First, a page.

-- currency is on the move. i would watch crude. down at the bottom, brent 84. the ruble is weaker. that is a headline today. we will talk with alex client with eurasia group. russiawatch, clement on and ukraine later in this hour. ethan harris at bank of america merrill lynch, they nailed the reluctant recovery call for the u.s. economy. now with do follow, great uncertainty about how central banks will act. oil declines, wages are flat. it is grim out there. dr. harris suggests all eyes should be on a lack of inflation. good morning. >> good morning. different with a disinflation now versus the disinflation of fourth of july? between nowchanged and then is what happening commodity prices. we've seen a sharp drop in commodity prices. we've seen some movement in the exchange rate.
i would argue that the recent plans for inflation have been soft. the past few months for cpi have been extremely pain. two months in a row and changed? -- unchanged? issue wherea core under 2%, which is the guideline -- how long can we sustain under 2%? the link under 2% is just as important, right? >> it is. the longer we see under 2%, get slack diminished in the economy, it's puzzling. it questions the relations between the market and underlying inflation. either you get close to estimateood or what we that to be. we should start to see inflation pickup. >> it's the classic jargon. this is not my nehru jacket.
that was in the 1990's. nehru is the optimal inflation. >> you got it. a plus, a plus. >> it's not just the strict unemployment rate. it's people who are underemployed. it is people who are disgusted with looking and have left and are discouraged. is this a problem that the fed can fix, or is the fed out of ammo? raise two really good points. the first, how are we measuring the labor market and are we thinking about it properly? is the standard and implement rate the correct gauge? i think you could argue that is imperfect. hint slack a lot of in the broader market when you look at these labor merge these -- labor measures. that suggests that the labor market is not as tight as the
unemployment rate would suggest. >> we have 100 words for what we used to have one word for. but there are different ways of looking at unemployment, then should there be more -- >> if there are different ways of looking at unemployment, then ways tohere be more deal with the? >> some people or otherd and shelter core things. >> explain for once and all -- once and for all white people like you would ignore the grocery bill? >> that is something that is very frustrating to our clients. the reason you would take out food and energy is when you think about what the fed can actually influence, it is hard to influence food and energy prices. these are global issues. when you think about what the fed can actually target, the core is more reasonable.
because that should be much more responsive to the underlying dynamics in the economy. >> except when you're pushing on a string like we are right now. >> i interrupted you a second ago. you are moving onto the most important part, which is whether the fed can fix this. >> can the fed fix the challenges? they are trying. that theou could argue amount they've put into the economy so far has been supportive of growth. thein the camp that counterfactual would have been a lot worse if you did not have this amount of monetary support. going forward how much more ammunition do they have? i think that is somewhat debatable. there are went to try, though. as long as inflation is low, interest rates are going to remain accommodative. >> it doesn't look like they wages.ch they can do on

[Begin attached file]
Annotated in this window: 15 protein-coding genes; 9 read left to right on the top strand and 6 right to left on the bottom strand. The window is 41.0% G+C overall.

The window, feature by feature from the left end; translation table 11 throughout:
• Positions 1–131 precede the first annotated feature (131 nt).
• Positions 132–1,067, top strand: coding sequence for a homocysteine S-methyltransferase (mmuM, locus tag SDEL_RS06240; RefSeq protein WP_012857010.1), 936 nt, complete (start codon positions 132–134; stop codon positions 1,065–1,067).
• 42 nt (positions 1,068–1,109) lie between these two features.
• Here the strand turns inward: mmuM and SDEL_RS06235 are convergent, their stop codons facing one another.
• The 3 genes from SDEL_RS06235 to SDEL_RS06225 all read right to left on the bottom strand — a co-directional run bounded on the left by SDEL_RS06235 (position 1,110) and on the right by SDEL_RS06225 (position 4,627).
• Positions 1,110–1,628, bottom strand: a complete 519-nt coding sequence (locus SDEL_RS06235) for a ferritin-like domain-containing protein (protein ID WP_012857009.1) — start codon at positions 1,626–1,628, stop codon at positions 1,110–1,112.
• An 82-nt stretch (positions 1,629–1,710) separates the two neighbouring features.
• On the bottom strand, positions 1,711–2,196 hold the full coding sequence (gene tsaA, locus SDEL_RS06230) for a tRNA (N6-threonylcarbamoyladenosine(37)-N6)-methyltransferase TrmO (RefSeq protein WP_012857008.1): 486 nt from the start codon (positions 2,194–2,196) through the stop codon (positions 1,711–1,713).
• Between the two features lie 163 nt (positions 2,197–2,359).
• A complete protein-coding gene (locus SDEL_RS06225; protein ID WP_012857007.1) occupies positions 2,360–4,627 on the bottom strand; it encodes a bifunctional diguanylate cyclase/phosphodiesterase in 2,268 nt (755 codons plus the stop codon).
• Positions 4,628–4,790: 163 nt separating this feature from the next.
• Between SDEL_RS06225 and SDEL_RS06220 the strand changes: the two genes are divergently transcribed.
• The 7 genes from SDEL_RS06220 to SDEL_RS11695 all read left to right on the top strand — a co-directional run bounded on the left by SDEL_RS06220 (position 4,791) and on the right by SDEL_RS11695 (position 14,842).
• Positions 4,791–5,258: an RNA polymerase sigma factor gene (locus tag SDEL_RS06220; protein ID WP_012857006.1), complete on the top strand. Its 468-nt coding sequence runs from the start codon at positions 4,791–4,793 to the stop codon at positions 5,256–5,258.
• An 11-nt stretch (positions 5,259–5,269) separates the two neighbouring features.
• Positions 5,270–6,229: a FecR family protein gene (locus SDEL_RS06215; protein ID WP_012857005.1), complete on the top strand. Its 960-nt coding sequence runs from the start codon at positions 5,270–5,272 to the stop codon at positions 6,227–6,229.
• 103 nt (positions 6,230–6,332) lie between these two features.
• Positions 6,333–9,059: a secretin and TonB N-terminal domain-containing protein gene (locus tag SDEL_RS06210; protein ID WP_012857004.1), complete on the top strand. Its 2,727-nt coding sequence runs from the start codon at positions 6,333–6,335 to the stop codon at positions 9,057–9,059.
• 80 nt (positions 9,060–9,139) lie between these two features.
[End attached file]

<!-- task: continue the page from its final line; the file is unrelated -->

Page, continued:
that is the problem, getting wages to rise. >> yes and no. if you stimulate enough underlying demand and lower barro in costs and get businesses to invest not only in capital, but also in labor, that does pass through in terms of higher wage growth and that generates consumer spending. the mechanisms that the tech best that the fed -- that the there.ically uses are >> we will continue this discussion. the american economy, and michelle meyer on housing as well. there are some pretty good earnings. >> for the good earnings, and by ang analyst estimates few cents. with cable bills falling short of estimates. >> they continue the share buyback. >> the share buyback that we are seeing for a lot of companies the season. >> that's the idea. to your expertise, michelle, corporate profits continue to
move forward. >> which is why we are waiting for. corporation -- why we are waiting for capex. the key question is, why have they not invested more you come >> one thing that could start -- sparked demand is oil prices. -- gameld be a jane changer. >> we don't seem to be able to fix unemployment. we have a twitter question of the day to fix something else that seems unfixable -- how can we fix the airline industry? 140 characters or less, fix it. tweet us. ♪
flex good morning, everyone. bloomberg surveillance. i'm tom king. michelle meyer of bank of america, merrill lynch always focused on housing. recovery echorue what about getting back to what we loved and remembered? where are we in that continuum? >> we are healing. it's taking a while. this is not a normal housing market. the progress we've made is reducing the foreclosure pipeline, the cleaning out.
in.here institutions came >> yes, that was a huge step toward a more normalized housing market. the next part of the process has to be getting primary homebuyers -- homebuyers back into the market. >> everyone is focused on your research. what is the single thing in the housing market? >> i think credit commissions is -- and i >> absolutely. can anybody get a mortgage? >> yes, but you have to have extremely good credit and it's selective. it's a very tight environment. >> i want to put you on the spot. 10 people in 2006 all got mortgages, and all you had to do was be able to breathe. many today? >> two or three out of 10. >> a correlation of income growth and are good feeling of it, that is not there as well.